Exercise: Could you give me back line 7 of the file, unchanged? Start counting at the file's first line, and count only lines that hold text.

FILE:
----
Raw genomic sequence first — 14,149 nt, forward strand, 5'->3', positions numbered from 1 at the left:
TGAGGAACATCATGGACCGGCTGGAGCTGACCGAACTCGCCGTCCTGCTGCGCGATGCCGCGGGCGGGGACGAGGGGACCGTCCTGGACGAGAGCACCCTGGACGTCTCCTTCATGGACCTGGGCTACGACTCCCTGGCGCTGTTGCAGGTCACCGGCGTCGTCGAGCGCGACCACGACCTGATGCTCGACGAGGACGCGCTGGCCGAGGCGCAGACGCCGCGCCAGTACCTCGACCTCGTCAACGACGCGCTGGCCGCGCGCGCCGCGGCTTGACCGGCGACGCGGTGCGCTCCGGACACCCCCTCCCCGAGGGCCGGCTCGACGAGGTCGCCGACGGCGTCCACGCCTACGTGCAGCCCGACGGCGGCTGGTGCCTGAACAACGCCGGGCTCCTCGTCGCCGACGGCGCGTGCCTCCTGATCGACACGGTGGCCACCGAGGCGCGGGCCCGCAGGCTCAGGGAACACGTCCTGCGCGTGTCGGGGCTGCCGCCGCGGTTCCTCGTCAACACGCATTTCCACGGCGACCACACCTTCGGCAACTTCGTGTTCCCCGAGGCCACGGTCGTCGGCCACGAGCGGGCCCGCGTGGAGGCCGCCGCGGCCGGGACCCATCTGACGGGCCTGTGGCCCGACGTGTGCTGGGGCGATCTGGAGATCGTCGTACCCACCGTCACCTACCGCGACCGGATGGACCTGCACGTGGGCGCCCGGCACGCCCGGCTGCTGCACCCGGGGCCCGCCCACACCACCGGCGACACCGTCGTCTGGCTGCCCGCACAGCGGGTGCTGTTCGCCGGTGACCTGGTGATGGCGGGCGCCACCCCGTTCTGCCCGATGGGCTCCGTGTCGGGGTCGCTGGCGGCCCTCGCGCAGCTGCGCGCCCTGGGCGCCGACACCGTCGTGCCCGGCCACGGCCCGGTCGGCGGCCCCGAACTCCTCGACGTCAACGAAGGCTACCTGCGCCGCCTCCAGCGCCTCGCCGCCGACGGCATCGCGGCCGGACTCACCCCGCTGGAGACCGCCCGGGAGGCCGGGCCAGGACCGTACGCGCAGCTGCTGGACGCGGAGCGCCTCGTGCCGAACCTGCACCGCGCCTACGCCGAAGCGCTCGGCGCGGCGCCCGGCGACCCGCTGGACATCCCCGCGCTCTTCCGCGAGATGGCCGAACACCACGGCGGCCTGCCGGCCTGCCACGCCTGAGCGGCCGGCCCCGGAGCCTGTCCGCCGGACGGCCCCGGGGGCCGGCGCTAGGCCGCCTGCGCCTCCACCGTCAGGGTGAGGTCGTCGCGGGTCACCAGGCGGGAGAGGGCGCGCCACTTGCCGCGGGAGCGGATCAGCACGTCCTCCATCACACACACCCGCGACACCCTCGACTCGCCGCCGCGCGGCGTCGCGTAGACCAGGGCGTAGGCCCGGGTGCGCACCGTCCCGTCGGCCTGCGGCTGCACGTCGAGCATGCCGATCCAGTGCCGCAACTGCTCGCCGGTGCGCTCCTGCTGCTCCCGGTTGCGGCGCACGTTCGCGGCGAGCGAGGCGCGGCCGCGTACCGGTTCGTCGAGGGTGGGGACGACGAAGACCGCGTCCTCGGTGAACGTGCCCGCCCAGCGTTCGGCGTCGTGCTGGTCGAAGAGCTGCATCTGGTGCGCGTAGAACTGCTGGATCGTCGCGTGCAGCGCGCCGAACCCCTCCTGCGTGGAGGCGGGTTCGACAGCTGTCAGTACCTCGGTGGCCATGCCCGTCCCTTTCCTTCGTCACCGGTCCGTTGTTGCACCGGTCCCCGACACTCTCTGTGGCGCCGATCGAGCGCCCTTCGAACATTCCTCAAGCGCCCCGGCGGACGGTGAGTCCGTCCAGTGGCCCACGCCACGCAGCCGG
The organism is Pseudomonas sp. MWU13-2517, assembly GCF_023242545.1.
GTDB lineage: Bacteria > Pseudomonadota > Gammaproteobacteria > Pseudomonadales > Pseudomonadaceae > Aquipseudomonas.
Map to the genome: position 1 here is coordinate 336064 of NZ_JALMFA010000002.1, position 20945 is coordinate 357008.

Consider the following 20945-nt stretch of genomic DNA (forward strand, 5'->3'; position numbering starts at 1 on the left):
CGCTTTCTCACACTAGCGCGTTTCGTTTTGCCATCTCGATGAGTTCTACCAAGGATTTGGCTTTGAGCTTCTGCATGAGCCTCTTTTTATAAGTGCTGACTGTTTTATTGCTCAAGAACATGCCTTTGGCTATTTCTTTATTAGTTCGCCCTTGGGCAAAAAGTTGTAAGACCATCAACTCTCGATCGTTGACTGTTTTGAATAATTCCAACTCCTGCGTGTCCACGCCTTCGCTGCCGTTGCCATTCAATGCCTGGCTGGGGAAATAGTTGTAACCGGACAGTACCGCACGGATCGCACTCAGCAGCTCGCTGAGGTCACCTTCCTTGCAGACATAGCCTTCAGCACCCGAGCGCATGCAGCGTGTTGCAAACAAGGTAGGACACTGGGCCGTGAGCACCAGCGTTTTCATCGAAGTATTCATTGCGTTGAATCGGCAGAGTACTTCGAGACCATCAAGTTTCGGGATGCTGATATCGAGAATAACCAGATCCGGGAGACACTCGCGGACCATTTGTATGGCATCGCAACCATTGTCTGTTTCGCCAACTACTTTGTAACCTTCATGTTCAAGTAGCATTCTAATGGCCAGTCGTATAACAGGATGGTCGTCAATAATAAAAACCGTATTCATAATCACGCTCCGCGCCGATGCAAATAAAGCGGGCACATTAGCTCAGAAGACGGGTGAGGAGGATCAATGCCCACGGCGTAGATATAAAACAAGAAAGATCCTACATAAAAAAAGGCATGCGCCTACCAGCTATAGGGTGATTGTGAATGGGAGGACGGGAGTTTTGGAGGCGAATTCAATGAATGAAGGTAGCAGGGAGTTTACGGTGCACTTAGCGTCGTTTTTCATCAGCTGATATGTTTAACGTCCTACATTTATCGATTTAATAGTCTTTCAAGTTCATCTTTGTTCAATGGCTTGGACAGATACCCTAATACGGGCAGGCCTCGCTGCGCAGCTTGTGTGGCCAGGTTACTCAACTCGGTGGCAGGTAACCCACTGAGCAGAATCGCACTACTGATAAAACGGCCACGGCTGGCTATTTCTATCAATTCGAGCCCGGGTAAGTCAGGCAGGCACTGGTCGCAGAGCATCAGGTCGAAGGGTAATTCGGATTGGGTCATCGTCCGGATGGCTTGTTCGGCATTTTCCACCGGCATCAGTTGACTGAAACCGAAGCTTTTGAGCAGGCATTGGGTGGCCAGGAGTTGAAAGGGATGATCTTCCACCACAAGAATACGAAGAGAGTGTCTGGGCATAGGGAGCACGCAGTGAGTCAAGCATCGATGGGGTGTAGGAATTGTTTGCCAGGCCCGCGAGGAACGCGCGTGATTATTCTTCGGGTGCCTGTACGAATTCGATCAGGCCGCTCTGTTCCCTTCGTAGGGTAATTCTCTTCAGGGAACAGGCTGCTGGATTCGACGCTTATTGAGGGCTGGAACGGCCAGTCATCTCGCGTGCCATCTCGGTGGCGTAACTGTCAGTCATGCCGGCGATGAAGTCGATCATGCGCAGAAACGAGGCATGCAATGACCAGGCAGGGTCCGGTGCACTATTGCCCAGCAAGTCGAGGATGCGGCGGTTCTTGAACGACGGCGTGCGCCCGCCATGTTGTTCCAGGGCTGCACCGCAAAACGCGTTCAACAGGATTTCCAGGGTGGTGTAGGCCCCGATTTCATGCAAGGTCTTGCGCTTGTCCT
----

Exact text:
CGCTTTCTCACACTAGCGCGTTTCGTTTTGCCATCTCGATGAGTTCTACCAAGGATTTGGCTTTGAGCTTCTGCATGAGCCTCTTTTTATAAGTGCTGACTGTTTTATTGCTCAAGAACATGCCTTTGGCTATTTCTTTATTAGTTCGCCCTTGGGCAAAAAGTTGTAAGACCATCAACTCTCGATCGTTGACTGTTTTGAATAATTCCAACTCCTGCGTGTCCACGCCTTCGCTGCCGTTGCCATTCAATGCCTGGCTGGGGAAATAGTTGTAACCGGACAGTACCGCACGGATCGCACTCAGCAGCTCGCTGAGGTCACCTTCCTTGCAGACATAGCCTTCAGCACCCGAGCGCATGCAGCGTGTTGCAAACAAGGTAGGACACTGGGCCGTGAGCACCAGCGTTTTCATCGAAGTATTCATTGCGTTGAATCGGCAGAGTACTTCGAGACCATCAAGTTTCGGGATGCTGATATCGAGAATAACCAGATCCGGGAGACACTCGCGGACCATTTGTATGGCATCGCAACCATTGTCTGTTTCGCCAACTACTTTGTAACCTTCATGTTCAAGTAGCATTCTAATGGCCAGTCGTATAACAGGATGGTCGTCAATAATAAAAACCGTATTCATAATCACGCTCCGCGCCGATGCAAATAAAGCGGGCACATTAGCTCAGAAGACGGGTGAGGAGGATCAATGCCCACGGCGTAGATATAAAACAAGAAAGATCCTACATAAAAAAAGGCATGCGCCTACCAGCTATAGGGTGATTGTGAATGGGAGGACGGGAGTTTTGGAGGCGAATTCAATGAATGAAGGTAGCAGGGAGTTTACGGTGCACTTAGCGTCGTTTTTCATCAGCTGATATGTTTAACGTCCTACATTTATCGATTTAATAGTCTTTCAAGTTCATCTTTGTTCAATGGCTTGGACAGATACCCTAATACGGGCAGGCCTCGCTGCGCAGCTTGTGTGGCCAGGTTACTCAACTCGGTGGCAGGTAACCCACTGAGCAGAATCGCACTACTGATAAAACGGCCACGGCTGGCTATTTCTATCAATTCGAGCCCGGGTAAGTCAGGCAGGCACTGGTCGCAGAGCATCAGGTCGAAGGGTAATTCGGATTGGGTCATCGTCCGGATGGCTTGTTCGGCATTTTCCACCGGCATCAGTTGACTGAAACCGAAGCTTTTGAGCAGGCATTGGGTGGCCAGGAGTTGAAAGGGATGATCTTCCACCACAAGAATACGAAGAGAGTGTCTGGGCATAGGGAGCACGCAGTGAGTCAAGCATCGATGGGGTGTAGGAATTGTTTGCCAGGCCCGCGAGGAACGCGCGTGATTATTCTTCGGGTGCCTGTACGAATTCGATCAGGCCGCTCTGTTCCCTTCGTAGGGTAATTCTCTTCAGGGAACAGGCTGCTGGATTCGACGCTTATTGAGGGCTGGAACGGCCAGTCATCTCGCGTGCCATCTCGGTGGCGTAACTGTCAGTCATGCCGGCGATGAAGTCGATCATGCGCAGAAACGAGGCATGCAATGACCAGGCAGGGTCCGGTGCACTATTGCCCAGCAAGTCGAGGATGCGGCGGTTCTTGAACGACGGCGTGCGCCCGCCATGTTGTTCCAGGGCTGCACCGCAAAACGCGTTCAACAGGATTTCCAGGGTGGTGTAGGCCCCGATTTCATGCAAGGTCTTGCGCTTGTCCT